When the Muslim prophet, Muhammad, died in June 632 A.D., Abdullah ibn Abi Qahafa (Abu Bakr) was appointed his political and military successor. Abu Bakr immediately launched a campaign of marauding conquest and colonization. He set in motion the most vigorous military expedition since Roman times.
Abu Bakr’s reign was short lived. He died on 23 August 644, but was succeeded by Umar ibn al-Khattab who continued his own systematic conquest and wars. Under Umar, the Islamic empire grew at an increased rate. He attacked Syria, Persia, Egypt, and every patch of ground in between. His armies looted town after town along the way [i]. It was a pirate strategy [ii]. He annexed them all under Islamic control. According to one estimate Umar had captured over 4,000 cities [iii], though this seems highly exaggerated. Ten years after becoming the supreme commander of the Islamic armies, Umar lay dead. His assassination was carried out by a Persian slave in retaliation to the conquest of their homeland [iv].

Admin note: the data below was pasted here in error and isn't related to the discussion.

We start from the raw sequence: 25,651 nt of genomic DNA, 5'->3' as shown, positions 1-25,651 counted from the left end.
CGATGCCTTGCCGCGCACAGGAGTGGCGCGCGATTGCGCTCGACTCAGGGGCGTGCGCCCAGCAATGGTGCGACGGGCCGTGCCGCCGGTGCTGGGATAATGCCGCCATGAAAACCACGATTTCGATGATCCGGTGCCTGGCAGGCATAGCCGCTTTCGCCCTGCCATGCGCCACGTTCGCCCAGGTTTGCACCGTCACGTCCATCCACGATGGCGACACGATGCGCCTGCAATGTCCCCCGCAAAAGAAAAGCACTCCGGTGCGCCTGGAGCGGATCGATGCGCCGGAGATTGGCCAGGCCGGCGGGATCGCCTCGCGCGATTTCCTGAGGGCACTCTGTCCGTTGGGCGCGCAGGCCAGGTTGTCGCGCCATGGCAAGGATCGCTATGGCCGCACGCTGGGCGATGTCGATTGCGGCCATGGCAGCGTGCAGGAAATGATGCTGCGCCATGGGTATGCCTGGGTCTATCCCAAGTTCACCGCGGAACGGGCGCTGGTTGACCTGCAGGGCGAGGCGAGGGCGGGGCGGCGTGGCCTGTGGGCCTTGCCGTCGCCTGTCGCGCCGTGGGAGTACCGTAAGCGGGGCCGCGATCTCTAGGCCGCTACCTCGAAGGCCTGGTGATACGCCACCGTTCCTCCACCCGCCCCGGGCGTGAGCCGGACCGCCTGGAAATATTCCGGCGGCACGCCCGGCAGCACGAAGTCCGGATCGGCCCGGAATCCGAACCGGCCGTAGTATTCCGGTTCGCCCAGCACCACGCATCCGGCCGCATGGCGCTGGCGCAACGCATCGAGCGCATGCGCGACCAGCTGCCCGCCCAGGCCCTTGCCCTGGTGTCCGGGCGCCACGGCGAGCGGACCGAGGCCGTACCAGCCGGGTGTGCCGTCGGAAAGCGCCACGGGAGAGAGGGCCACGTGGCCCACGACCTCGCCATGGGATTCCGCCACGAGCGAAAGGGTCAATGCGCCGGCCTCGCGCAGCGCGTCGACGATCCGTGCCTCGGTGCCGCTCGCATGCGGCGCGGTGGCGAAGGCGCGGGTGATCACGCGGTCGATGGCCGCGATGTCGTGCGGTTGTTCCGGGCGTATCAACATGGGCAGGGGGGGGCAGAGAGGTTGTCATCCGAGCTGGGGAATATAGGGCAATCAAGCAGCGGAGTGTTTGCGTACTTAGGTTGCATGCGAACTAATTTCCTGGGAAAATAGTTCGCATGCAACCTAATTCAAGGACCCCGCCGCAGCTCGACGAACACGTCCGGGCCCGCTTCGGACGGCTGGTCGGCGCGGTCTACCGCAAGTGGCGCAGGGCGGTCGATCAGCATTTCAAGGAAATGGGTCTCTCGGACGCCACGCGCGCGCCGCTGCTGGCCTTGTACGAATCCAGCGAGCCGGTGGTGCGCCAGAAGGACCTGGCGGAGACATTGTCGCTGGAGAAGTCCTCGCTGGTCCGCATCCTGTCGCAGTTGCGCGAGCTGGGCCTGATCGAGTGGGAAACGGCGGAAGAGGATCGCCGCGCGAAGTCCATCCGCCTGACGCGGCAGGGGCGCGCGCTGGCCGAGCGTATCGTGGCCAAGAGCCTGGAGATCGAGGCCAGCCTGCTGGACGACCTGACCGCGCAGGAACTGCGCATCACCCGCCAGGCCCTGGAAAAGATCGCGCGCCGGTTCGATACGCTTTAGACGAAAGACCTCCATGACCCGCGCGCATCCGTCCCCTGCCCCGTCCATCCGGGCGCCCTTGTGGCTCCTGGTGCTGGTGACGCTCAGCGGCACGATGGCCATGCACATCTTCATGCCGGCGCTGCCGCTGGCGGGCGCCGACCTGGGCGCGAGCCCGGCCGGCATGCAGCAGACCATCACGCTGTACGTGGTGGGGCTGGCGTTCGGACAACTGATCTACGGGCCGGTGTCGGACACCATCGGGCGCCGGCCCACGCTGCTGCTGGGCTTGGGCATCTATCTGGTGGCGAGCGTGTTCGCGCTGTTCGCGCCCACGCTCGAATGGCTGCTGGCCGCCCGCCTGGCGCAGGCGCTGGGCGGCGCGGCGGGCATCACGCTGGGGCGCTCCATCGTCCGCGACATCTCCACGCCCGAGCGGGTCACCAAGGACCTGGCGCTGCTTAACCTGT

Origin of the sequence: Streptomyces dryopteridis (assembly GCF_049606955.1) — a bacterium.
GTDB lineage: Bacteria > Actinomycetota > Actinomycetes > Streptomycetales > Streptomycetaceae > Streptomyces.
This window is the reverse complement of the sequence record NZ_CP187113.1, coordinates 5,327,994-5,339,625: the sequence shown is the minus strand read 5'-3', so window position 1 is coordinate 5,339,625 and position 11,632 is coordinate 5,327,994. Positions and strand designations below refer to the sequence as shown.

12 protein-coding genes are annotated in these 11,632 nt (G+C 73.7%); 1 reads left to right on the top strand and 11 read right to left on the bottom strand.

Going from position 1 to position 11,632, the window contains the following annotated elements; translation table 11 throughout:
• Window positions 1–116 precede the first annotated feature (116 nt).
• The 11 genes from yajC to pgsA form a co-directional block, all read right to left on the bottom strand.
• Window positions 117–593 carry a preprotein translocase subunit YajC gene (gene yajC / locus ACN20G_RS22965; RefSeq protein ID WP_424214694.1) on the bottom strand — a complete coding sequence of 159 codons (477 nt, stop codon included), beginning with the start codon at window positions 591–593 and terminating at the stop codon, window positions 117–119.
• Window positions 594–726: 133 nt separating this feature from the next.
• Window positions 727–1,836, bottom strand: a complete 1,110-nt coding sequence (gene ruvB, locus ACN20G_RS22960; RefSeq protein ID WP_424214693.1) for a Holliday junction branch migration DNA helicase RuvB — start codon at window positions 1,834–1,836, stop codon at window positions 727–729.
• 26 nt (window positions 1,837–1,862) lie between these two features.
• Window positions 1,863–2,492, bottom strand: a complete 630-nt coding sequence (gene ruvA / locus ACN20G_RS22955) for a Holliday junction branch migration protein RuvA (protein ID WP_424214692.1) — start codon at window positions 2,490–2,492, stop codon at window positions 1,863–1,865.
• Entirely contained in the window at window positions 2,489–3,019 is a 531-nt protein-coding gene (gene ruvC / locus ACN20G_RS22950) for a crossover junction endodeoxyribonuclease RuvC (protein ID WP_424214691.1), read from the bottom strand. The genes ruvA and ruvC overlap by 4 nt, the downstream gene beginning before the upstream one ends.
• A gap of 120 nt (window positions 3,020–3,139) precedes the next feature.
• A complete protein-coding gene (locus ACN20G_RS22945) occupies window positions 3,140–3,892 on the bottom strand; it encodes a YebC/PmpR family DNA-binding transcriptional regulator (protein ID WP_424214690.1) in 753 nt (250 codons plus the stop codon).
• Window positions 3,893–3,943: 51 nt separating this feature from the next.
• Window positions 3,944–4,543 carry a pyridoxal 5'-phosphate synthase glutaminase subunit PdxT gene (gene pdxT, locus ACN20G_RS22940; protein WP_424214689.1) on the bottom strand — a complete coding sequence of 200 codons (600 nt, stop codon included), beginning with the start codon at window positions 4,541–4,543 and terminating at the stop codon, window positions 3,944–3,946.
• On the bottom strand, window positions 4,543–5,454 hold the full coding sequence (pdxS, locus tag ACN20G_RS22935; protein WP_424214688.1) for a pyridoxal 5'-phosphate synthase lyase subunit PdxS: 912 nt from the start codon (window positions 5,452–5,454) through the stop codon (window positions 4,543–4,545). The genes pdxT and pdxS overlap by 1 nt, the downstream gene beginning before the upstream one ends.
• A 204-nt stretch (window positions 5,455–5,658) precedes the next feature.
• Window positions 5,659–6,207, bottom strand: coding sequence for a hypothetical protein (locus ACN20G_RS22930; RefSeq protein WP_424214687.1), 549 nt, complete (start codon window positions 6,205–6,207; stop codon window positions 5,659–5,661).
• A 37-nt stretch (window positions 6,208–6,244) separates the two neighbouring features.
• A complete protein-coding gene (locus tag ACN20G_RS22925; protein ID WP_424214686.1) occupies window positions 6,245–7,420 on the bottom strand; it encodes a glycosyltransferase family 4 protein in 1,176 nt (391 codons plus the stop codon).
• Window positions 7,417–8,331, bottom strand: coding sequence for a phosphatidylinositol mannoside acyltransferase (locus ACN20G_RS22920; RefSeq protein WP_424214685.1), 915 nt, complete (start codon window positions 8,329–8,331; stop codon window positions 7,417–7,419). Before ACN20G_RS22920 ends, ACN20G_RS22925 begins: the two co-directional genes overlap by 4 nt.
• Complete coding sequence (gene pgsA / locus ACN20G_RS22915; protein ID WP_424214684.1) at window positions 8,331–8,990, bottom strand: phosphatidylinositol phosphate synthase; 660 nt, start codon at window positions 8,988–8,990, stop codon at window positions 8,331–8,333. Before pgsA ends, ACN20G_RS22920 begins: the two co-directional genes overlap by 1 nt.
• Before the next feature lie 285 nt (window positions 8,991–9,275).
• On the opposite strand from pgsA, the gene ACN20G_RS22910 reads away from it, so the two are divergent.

Uthman ibn Affan became the fourth Muslim warmonger. Although Uthman was considered a weakling by some standards, he expanded military campaigns westward, invading territories at a faster pace than his predecessor. Much of Christendom was obliterated in the span of a few years by his desolating and all-absorbing conquests. He crushed the Christian defenses in Palestine, Armenia, Afghanistan, Pakistan, Iran, and pushed as far west as Morocco. He built a fort on Cyprus from which he staged attacks on Crete and other islands off the coast of Turkey. He raided southern Egypt in 652. In 654 Uthman ordered a daring strike on the eastern Christian capital Constantinople. Just before the attack was launched Uthman was murdered.
It was the city of Jerusalem the Islamic invaders wanted most. The Muslims reckoned it was rightfully theirs; after all, their prophet had a “night journey” there. From roughly September 634 A.D. to August 636, Muslims ravaged the Christian lands in Syria and Palestine. This marked the first wave of Islamic conquests into biblical lands.